Toward the end of his career (and life), Marlon Brando became something of a laughingstock, mocked for his obesity, his occasional rambling talk-show appearances, and his bizarre late-period movies like The Island Of Dr. Moreau. But every now and then over his last decade-plus, Brando showed that he could still be Brando. I’d rank Brando’s performance in writer-director Andrew Bergman’s 1990 comedy The Freshman as one of his five best (up there with A Streetcar Named Desire, On The Waterfront, Last Tango In Paris, and The Godfather). In The Freshman, Brando plays a knowing riff on The Godfather’s Vito Corleone: a soft-spoken Italian-American “businessman” who befriends and employs an NYU film student played by Matthew Broderick. In later years, Brando’s instincts for what would be interesting on screen led him into some weird areas, but in The Freshman he’s playful without being outright strange; and Bergman makes good use of the contrast between the imposing, dapper Brando and the slobby milieu of college kids. The twisty low-stakes plot, and some colorful character performances by the likes of Bruno Kirby and Penelope Ann Miller, make The Freshman easy to like, but it’s Brando who makes it feel like more than just a trifle. The Freshman airs on HDNet Movies tonight at 6:15 p.m. Eastern, and again at 10.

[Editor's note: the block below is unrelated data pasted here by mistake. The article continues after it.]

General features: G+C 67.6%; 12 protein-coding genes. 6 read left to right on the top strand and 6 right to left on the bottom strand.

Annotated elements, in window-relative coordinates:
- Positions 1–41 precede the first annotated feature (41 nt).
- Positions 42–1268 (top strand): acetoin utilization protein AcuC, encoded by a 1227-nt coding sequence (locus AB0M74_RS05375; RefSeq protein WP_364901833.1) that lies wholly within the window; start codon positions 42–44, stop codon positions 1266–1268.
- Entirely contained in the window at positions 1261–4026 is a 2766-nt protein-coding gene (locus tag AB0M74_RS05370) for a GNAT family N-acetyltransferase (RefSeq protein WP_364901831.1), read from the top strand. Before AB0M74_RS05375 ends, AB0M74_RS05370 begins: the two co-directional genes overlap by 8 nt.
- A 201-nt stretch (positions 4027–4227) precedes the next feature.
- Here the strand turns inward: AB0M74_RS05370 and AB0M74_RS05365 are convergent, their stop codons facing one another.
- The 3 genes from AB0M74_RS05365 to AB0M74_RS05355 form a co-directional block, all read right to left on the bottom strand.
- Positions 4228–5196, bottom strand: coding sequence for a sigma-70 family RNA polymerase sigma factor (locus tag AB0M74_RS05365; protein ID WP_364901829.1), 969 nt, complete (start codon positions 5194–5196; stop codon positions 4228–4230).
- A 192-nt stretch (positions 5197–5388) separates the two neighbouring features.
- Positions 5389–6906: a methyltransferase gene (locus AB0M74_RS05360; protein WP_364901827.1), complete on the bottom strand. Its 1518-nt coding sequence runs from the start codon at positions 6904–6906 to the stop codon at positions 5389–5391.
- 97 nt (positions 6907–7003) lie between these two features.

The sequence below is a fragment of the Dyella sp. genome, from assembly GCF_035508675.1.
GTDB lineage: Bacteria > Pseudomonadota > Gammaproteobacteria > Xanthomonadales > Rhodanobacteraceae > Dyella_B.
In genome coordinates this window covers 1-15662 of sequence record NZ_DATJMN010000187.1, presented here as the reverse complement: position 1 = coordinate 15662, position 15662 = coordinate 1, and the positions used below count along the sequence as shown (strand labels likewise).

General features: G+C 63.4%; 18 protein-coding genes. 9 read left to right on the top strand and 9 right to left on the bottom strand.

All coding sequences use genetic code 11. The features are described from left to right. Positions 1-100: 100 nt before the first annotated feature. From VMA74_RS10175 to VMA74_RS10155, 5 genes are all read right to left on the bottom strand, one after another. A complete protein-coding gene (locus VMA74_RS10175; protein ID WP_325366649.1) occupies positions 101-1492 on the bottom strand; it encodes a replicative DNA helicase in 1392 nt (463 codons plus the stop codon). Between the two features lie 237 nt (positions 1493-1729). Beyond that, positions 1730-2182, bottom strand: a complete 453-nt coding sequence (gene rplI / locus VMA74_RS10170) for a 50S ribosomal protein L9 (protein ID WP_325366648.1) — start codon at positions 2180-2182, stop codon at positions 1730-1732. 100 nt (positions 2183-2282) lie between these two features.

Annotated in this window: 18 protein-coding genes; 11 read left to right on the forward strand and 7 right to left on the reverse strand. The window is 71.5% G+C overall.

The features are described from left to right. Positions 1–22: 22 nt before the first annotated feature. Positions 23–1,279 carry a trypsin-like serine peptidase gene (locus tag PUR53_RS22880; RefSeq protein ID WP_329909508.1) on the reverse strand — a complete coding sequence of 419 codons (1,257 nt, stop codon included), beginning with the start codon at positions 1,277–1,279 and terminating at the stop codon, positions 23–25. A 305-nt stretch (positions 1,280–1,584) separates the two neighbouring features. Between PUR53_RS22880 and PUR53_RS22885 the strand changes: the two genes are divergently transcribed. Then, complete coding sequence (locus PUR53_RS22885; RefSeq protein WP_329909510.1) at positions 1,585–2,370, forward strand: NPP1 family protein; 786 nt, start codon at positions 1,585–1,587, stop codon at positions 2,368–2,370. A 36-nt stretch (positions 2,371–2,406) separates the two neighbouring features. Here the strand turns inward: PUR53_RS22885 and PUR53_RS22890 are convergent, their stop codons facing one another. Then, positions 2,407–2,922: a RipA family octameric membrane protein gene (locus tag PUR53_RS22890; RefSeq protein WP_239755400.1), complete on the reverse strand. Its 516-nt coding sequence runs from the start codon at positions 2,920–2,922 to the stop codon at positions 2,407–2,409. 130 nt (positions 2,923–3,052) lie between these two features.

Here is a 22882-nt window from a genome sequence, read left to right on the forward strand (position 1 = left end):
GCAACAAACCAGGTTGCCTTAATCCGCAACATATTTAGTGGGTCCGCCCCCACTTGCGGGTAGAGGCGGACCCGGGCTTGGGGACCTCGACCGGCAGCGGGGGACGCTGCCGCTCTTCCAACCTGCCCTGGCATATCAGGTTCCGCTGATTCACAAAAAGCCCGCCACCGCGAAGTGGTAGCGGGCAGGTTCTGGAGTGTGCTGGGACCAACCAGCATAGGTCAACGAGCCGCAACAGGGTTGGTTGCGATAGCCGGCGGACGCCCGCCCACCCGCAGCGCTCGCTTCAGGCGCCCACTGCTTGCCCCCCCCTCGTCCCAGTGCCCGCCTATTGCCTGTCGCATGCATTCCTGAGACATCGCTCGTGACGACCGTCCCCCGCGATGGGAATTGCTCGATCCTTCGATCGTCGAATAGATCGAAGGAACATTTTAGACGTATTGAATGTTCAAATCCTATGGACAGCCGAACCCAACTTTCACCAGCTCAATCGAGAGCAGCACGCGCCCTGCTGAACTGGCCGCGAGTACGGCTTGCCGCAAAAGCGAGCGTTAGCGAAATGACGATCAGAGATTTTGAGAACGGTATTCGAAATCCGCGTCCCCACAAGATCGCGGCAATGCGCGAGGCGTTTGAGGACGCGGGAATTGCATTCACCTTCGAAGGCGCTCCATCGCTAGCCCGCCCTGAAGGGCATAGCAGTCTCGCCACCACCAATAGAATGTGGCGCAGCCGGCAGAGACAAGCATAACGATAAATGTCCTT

September 03, 2014 newsreel